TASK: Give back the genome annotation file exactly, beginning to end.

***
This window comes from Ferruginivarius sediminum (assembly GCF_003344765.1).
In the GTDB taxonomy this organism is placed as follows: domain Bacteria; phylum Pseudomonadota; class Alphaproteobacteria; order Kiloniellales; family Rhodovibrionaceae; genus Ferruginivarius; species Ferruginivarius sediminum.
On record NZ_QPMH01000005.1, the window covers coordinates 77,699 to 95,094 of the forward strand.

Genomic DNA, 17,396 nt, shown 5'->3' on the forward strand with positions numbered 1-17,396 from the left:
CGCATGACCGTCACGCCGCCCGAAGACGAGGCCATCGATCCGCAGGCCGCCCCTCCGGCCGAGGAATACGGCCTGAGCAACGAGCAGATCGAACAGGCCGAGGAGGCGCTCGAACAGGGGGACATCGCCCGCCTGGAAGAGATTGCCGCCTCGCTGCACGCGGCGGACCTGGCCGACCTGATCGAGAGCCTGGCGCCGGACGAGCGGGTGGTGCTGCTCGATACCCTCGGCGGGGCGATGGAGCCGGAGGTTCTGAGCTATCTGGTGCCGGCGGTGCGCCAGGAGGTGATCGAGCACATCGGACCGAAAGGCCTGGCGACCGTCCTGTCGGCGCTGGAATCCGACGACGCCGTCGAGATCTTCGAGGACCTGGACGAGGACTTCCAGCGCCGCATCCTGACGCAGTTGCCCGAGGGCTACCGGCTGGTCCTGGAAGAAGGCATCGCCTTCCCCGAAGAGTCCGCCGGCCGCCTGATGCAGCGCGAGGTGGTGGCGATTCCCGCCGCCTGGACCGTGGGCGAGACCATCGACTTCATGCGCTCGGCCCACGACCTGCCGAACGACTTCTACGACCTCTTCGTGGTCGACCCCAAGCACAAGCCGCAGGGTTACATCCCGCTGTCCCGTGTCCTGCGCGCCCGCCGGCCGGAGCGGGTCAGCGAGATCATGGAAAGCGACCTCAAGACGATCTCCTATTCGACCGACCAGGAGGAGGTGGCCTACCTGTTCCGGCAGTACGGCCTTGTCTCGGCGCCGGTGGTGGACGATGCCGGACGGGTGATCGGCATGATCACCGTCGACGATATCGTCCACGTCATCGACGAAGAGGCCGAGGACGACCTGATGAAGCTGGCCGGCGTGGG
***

This window comes from Ferruginivarius sediminum (assembly GCF_003344765.1).
In the GTDB taxonomy this organism is placed as follows: domain Bacteria; phylum Pseudomonadota; class Alphaproteobacteria; order Kiloniellales; family Rhodovibrionaceae; genus Ferruginivarius; species Ferruginivarius sediminum.
On record NZ_QPMH01000005.1, the window covers coordinates 77,699 to 95,094 of the forward strand.

Genomic DNA, 17,396 nt, shown 5'->3' on the forward strand with positions numbered 1-17,396 from the left:
CGCATGACCGTCACGCCGCCCGAAGACGAGGCCATCGATCCGCAGGCCGCCCCTCCGGCCGAGGAATACGGCCTGAGCAACGAGCAGATCGAACAGGCCGAGGAGGCGCTCGAACAGGGGGACATCGCCCGCCTGGAAGAGATTGCCGCCTCGCTGCACGCGGCGGACCTGGCCGACCTGATCGAGAGCCTGGCGCCGGACGAGCGGGTGGTGCTGCTCGATACCCTCGGCGGGGCGATGGAGCCGGAGGTTCTGAGCTATCTGGTGCCGGCGGTGCGCCAGGAGGTGATCGAGCACATCGGACCGAAAGGCCTGGCGACCGTCCTGTCGGCGCTGGAATCCGACGACGCCGTCGAGATCTTCGAGGACCTGGACGAGGACTTCCAGCGCCGCATCCTGACGCAGTTGCCCGAGGGCTACCGGCTGGTCCTGGAAGAAGGCATCGCCTTCCCCGAAGAGTCCGCCGGCCGCCTGATGCAGCGCGAGGTGGTGGCGATTCCCGCCGCCTGGACCGTGGGCGAGACCATCGACTTCATGCGCTCGGCCCACGACCTGCCGAACGACTTCTACGACCTCTTCGTGGTCGACCCCAAGCACAAGCCGCAGGGTTACATCCCGCTGTCCCGTGTCCTGCGCGCCCGCCGGCCGGAGCGGGTCAGCGAGATCATGGAAAGCGACCTCAAGACGATCTCCTATTCGACCGACCAGGAGGAGGTGGCCTACCTGTTCCGGCAGTACGGCCTTGTCTCGGCGCCGGTGGTGGACGATGCCGGACGGGTGATCGGCATGATCACCGTCGACGATATCGTCCACGTCATCGACGAAGAGGCCGAGGACGACCTGATGAAGCTGGCCGGCGTGGG